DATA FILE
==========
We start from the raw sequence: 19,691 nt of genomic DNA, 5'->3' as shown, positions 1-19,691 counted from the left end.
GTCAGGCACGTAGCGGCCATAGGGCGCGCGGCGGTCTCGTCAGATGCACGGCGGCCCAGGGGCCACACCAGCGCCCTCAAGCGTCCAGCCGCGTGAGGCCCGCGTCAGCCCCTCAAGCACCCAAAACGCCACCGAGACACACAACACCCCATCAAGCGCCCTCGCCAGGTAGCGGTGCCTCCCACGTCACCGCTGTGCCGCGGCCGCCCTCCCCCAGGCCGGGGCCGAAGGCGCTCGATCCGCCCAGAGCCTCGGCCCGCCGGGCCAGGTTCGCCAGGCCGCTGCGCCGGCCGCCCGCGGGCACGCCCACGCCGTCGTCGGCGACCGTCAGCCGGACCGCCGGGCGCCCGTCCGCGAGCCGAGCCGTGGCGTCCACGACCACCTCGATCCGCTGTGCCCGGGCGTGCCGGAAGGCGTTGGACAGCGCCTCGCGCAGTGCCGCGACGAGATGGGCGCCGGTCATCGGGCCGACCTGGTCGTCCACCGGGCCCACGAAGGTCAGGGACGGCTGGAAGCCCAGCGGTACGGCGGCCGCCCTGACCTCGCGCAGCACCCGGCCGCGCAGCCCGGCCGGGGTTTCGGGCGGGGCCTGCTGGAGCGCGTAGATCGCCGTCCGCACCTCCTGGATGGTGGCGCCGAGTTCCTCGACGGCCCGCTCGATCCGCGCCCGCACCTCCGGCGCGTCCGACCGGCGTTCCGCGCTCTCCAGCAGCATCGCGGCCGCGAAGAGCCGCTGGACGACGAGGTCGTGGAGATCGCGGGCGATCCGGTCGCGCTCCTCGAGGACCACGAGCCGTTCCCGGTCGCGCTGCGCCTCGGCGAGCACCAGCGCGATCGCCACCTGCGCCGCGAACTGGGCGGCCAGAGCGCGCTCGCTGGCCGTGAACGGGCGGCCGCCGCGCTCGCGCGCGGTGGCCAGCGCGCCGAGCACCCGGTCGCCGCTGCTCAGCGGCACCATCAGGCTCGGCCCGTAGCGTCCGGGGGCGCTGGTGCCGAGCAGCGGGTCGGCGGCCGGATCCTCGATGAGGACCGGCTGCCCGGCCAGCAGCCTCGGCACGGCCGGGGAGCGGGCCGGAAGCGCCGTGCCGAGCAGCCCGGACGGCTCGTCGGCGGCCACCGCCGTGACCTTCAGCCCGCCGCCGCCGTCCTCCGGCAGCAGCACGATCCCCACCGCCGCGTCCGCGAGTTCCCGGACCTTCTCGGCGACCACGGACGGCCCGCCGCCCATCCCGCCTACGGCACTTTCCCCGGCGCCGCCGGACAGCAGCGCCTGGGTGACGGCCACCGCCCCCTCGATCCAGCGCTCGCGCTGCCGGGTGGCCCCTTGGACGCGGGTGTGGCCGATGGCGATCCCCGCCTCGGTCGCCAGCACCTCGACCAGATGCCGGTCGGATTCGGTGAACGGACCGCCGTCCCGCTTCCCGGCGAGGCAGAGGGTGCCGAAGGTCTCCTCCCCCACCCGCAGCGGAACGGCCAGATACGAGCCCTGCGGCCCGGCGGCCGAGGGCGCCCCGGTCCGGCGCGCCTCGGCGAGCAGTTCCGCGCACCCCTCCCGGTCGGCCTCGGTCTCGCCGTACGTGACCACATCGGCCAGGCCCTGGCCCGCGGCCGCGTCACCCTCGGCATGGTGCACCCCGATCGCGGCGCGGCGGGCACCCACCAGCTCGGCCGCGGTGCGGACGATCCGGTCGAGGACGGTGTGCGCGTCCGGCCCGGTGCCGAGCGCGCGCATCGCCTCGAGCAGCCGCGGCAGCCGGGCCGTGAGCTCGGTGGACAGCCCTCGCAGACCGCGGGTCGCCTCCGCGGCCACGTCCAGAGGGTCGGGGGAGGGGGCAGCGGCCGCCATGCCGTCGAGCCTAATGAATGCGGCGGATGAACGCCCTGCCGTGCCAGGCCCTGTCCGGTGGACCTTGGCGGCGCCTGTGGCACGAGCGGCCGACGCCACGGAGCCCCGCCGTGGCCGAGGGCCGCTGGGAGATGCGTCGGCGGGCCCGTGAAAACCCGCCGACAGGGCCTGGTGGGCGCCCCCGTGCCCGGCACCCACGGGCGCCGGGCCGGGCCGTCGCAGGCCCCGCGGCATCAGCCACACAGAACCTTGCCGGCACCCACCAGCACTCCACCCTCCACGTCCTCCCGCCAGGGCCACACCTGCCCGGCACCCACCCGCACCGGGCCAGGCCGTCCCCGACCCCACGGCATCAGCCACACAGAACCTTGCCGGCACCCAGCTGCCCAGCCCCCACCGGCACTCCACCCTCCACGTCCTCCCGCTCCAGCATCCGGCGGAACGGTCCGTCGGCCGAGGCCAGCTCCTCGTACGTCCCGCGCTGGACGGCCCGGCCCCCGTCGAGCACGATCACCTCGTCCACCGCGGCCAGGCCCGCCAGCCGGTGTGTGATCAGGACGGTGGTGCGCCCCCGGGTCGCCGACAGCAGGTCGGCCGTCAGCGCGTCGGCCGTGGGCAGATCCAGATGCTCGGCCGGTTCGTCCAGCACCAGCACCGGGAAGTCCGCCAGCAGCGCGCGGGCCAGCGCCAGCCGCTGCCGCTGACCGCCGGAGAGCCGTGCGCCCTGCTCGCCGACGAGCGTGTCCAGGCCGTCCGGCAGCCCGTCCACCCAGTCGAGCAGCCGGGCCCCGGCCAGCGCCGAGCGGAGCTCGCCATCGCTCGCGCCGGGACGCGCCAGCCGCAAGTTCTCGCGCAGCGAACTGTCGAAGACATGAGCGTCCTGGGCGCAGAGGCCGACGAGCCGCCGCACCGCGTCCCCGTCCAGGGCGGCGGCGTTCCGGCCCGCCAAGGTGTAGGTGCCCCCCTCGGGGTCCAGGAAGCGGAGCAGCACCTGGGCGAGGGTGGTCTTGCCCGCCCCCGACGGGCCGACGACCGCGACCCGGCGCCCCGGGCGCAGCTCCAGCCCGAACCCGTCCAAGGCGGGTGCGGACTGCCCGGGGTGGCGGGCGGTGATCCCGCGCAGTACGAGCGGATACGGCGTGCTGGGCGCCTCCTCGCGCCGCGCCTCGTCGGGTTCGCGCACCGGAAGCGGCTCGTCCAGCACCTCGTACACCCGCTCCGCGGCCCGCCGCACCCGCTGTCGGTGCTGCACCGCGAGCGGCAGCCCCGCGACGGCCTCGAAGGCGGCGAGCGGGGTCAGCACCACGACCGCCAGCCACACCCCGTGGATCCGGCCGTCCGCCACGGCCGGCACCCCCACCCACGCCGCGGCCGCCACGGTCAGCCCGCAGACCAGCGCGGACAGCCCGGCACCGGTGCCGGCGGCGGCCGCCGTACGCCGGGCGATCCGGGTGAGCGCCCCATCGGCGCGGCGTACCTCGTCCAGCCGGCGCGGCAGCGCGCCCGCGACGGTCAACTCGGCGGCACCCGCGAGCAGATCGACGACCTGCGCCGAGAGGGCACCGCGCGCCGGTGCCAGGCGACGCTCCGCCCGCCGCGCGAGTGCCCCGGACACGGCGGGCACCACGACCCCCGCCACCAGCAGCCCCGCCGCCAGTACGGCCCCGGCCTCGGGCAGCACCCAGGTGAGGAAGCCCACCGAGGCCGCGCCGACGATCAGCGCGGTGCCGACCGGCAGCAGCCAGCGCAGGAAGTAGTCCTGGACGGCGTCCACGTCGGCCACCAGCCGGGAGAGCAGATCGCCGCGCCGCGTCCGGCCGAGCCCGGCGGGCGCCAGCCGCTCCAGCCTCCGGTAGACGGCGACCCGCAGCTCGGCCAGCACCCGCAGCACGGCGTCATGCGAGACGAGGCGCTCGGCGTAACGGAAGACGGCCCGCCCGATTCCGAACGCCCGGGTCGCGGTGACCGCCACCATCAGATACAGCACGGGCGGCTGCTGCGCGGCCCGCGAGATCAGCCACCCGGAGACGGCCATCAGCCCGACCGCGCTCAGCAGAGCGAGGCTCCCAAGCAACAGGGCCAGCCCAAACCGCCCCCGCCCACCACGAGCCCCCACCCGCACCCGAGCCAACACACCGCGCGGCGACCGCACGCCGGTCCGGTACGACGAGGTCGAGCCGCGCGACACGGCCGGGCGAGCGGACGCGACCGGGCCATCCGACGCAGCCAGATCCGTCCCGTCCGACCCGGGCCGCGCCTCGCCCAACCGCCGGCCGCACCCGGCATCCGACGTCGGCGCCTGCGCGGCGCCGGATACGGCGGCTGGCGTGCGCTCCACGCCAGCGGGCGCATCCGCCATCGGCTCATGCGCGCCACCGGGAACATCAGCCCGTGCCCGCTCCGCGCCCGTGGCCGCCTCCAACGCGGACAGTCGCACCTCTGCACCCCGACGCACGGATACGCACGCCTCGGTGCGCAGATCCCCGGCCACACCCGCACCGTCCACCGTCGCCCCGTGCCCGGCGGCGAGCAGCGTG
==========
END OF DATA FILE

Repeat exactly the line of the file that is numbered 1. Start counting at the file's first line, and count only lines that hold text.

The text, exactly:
We start from the raw sequence: 19,691 nt of genomic DNA, 5'->3' as shown, positions 1-19,691 counted from the left end.